Former UK drug czar David Nutt (and author of the amazing and indispensable Drugs Without the Hot Air) has published a paper in the journal Nature Reviews Neuroscience called "Effects of Schedule I drug laws on neuroscience research and treatment innovation" where he, and his co-authors (Leslie A. King and David E. Nichols) call modern drug policy "the worst case of scientific censorship since the Catholic Church banned the works of Copernicus and Galileo." The Independent summarises the paper:
The paper, which is published to coincide with a conference on scientific research with psychedelics at Imperial College London, points to evidence that cannabis, MDMA and psychedelics such as LSD and psilocybin (the compound found in magic mushrooms) have unexplored medicinal benefits and argues that laws should be updated.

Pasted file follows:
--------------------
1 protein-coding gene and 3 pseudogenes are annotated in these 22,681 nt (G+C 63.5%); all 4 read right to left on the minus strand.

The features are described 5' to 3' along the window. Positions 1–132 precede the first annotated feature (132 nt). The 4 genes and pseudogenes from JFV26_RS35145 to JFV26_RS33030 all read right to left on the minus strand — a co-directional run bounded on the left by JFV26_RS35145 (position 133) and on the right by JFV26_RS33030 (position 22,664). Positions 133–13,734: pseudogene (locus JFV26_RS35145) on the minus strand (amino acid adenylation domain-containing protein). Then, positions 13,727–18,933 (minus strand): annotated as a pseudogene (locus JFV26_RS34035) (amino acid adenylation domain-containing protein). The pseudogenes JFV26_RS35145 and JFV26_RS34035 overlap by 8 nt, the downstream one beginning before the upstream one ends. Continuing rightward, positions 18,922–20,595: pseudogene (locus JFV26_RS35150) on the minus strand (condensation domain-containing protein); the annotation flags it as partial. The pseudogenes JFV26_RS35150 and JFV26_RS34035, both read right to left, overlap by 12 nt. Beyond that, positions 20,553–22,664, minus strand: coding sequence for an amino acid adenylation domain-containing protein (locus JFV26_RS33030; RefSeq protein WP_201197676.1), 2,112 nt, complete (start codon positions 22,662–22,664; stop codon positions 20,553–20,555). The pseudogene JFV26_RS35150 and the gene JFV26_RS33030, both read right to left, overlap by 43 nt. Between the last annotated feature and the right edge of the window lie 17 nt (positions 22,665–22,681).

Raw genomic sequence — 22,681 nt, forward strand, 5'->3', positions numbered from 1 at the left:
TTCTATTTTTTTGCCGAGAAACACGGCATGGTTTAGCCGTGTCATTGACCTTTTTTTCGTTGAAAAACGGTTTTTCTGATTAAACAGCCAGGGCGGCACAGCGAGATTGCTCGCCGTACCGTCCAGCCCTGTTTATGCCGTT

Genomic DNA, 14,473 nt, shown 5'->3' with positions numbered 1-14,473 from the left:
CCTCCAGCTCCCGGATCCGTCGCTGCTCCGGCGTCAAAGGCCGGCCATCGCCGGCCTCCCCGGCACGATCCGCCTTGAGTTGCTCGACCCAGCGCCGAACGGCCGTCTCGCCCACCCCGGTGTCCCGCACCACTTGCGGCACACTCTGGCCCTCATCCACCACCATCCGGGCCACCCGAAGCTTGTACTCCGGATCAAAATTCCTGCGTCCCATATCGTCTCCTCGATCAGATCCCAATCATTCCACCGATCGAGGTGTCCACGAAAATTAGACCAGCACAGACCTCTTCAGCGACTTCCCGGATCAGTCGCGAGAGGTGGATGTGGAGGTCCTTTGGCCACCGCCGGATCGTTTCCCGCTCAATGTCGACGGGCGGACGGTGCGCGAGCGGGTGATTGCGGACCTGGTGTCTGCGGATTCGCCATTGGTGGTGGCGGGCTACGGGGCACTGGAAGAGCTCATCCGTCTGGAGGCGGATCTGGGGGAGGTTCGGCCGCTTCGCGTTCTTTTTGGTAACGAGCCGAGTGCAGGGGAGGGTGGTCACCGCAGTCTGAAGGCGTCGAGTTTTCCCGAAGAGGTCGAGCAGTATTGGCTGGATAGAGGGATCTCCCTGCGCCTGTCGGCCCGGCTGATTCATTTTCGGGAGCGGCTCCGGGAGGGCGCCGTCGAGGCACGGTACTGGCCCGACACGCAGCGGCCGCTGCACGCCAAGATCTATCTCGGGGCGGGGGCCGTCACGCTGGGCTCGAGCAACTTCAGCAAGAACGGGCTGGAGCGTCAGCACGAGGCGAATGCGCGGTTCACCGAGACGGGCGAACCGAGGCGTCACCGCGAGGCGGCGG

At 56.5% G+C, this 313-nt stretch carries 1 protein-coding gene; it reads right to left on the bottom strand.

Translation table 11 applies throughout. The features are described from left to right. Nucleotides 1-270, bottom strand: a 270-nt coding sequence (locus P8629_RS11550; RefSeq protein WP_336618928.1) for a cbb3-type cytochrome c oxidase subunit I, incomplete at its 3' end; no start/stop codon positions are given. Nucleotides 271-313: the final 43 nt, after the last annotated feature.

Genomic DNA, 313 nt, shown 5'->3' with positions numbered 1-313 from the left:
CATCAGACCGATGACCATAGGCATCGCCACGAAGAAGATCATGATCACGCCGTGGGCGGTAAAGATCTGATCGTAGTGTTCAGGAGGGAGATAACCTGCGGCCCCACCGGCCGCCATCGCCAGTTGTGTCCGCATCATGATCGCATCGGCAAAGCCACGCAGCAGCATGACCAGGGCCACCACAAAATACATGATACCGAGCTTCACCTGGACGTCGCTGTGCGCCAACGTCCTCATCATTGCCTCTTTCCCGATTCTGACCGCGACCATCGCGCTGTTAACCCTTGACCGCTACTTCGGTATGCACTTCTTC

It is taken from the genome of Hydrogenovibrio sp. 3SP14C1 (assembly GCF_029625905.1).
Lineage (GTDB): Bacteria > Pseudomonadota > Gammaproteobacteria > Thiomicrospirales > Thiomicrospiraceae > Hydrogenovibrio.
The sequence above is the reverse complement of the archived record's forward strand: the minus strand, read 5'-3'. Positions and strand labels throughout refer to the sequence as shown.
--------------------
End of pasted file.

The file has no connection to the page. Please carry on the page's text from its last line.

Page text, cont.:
Small clinical studies of MDMA, which was originally used in the USA in the 1970s to improve communication in psychotherapy sessions, suggested that it could play a highly beneficial role in the treatment of PTSD patients. The paper’s authors said the drug could also help with “end of life anxiety” and couples therapy”.
Medical use of marijuana is already legal in 17 US states, and the drug has been shown to have benefits such as anxiety reduction and pain relief. However, Professor Nutt said that UK restrictions had blocked development of therapeutic applications for any of cannabis’ 16 active ingredients.
LSD, meanwhile, was widely researched in the 1950s and 1960s, with more than 1,000 papers investigating outcomes for more than 40,000 patients, with evidence suggesting that the drug might be an effective treatment for alcoholism, before bans on the drug around the world ended further research.
'The worst case of scientific censorship since the Catholic Church banned the works of Galileo': Scientists call for drugs to be legalised to allow proper study of their properties (via Reddit)
Randall Munroe's "Good Question" column in the New York Times is in the vein of his How To and What If books, in which he answers weird science questions with equally weird thoroughness.
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